By Martyn Herman
LONDON (Reuters) - The greatest trio ever bestowed on men's tennis steadfastly refuse to step aside but this year's ATP Finals boasts a fresh new look that offers a glimpse of the rivalries that should sustain the sport when they go.
Top seed Rafael Nadal, who can clinch the year-end top ranking for the fifth time, was asked if he felt a little old as he sat alongside debutants Daniil Medvedev and Stefanos Tsitsipas, and 2018 champion Alexander Zverev, for Friday's pre-tournament news conference.
And for good reason.
Nadal, 33, will be very much the elder statesman in the Andre Agassi group which starts on Monday. Russian Medvedev is 23, Zverev is 22 and Tsitsipas is 21.
Italian Matteo Berrettini, 23, is the third player making his debut and will have the chance to make an immediate impact when he takes on five-time tournament champion Novak Djokovic when play begins in Bjorn Borg group on Sunday.
While 19-time Grand Slam champion Nadal has injury worries, few would bet against either him, 20-time Grand Slam champion Roger Federer or Djokovic, winner of 16 majors, lifting the trophy next Sunday. But times clearly are changing and the fearless new pretenders are knocking loudly on the door.
A year ago Greek Tsitsipas won the ATP Next Gen Finals in Milan -- a tournament to showcase the rising talents.
He has enjoyed a stunning year, beginning at the Australian Open where he beat Federer on the way to the semi-finals.
Tsitsipas has also beaten Nadal and Djokovic this season and arrives in London ranked sixth. His opening match will be against U.S. Open runner-up Medvedev, who has four titles and a Tour-leading 59 match wins this year.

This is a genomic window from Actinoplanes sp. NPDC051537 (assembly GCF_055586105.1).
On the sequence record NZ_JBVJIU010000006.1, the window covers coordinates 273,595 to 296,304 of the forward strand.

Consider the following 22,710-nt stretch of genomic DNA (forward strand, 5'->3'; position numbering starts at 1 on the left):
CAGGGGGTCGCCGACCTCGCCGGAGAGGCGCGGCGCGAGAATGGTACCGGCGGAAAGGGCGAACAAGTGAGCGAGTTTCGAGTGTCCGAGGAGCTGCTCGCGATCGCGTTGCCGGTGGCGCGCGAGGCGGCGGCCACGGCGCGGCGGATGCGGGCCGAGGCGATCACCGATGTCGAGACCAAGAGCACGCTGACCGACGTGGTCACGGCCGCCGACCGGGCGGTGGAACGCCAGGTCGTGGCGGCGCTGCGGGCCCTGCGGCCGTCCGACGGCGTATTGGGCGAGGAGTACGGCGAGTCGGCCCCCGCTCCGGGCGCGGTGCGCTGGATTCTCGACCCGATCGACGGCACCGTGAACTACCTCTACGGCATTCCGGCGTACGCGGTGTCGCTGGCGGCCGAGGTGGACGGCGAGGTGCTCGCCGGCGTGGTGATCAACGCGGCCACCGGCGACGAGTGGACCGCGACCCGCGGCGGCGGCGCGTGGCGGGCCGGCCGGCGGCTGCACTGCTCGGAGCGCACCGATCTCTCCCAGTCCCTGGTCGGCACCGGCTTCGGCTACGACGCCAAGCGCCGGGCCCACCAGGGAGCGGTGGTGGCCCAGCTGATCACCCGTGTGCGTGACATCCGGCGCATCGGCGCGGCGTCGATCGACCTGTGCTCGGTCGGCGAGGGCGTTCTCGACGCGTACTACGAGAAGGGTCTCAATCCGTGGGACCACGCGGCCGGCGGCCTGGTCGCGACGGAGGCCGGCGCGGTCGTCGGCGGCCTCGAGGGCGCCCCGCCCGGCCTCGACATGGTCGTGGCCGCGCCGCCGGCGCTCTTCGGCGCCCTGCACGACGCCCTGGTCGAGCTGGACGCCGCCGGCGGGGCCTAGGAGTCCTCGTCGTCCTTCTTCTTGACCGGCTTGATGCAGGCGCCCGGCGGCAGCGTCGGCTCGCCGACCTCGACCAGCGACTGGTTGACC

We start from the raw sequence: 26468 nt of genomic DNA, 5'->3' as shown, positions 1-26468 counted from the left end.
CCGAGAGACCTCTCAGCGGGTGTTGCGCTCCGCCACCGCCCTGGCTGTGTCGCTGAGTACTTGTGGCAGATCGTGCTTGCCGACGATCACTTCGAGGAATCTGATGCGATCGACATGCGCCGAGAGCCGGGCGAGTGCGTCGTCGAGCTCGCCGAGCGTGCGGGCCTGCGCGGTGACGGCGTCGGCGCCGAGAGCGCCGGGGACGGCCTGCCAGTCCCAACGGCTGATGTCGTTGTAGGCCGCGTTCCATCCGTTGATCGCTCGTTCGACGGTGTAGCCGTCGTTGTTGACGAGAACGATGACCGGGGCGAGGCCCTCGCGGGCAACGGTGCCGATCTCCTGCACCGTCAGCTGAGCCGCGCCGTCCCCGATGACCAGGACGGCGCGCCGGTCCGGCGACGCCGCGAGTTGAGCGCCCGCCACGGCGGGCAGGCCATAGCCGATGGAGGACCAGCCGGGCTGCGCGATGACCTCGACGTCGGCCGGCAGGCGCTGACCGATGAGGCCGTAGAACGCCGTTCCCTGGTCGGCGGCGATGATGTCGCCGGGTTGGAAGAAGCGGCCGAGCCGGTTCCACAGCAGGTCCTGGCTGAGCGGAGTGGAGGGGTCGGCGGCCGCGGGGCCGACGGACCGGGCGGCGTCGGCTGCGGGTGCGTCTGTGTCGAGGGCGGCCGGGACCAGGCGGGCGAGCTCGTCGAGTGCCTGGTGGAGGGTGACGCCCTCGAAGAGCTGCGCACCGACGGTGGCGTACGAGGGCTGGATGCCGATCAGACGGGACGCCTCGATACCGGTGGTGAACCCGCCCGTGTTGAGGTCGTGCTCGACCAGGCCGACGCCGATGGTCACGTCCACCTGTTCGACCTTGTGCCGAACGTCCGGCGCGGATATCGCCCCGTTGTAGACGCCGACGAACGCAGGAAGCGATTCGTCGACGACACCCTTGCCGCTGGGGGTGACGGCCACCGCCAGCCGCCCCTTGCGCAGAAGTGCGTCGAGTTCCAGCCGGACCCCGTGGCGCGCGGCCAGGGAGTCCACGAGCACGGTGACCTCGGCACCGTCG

Asked about the prospect of their future battles, Tsitsipas said: "I guess you could say we are just getting started," he told reporters at the 02 Arena. "We are the future of the ATP.
"Competition is very important and it's quite interesting to see so many varieties. All different shapes and sizes."
Germany's Zverev was the first of the young guns to make inroads, qualifying for the ATP Finals in 2017.
He won it last year and while Grand Slam success remains elusive, he looks set to be battling for the sport's most prestigious silverware with Medvedev and Tsitsipas along with the likes of Canadian duo Denis Shapovalov and Felix Auger Aliassime and Australian Alex de Minaur, to name but a few.
"Obviously, Rafa, Roger and Novak have been at the top for many years and they started from a young age," Zverev said.
"We are the ones now but there are others playing great tennis and there will be a very strong group of guys.
"The next two or three years will be very exciting because the top guys are still there and they are still better than us because they win all the big titles."
Federer, still showing no sign of losing his shine at 38, welcomes the new challenges as he sets about trying to win the season-ender for the first time since 2011.
"What I like about these guys qualifying for the first time is that it goes away from saying we have some talented players coming up on the Tour," the Swiss said.
"They are actually national heroes already in their countries and in the top 10 which is not easy to achieve.
"It's a great experience for them to be here, handling the pressure from the get-go."
(Reporting by Martyn Herman; Editing by Christian Radnedge)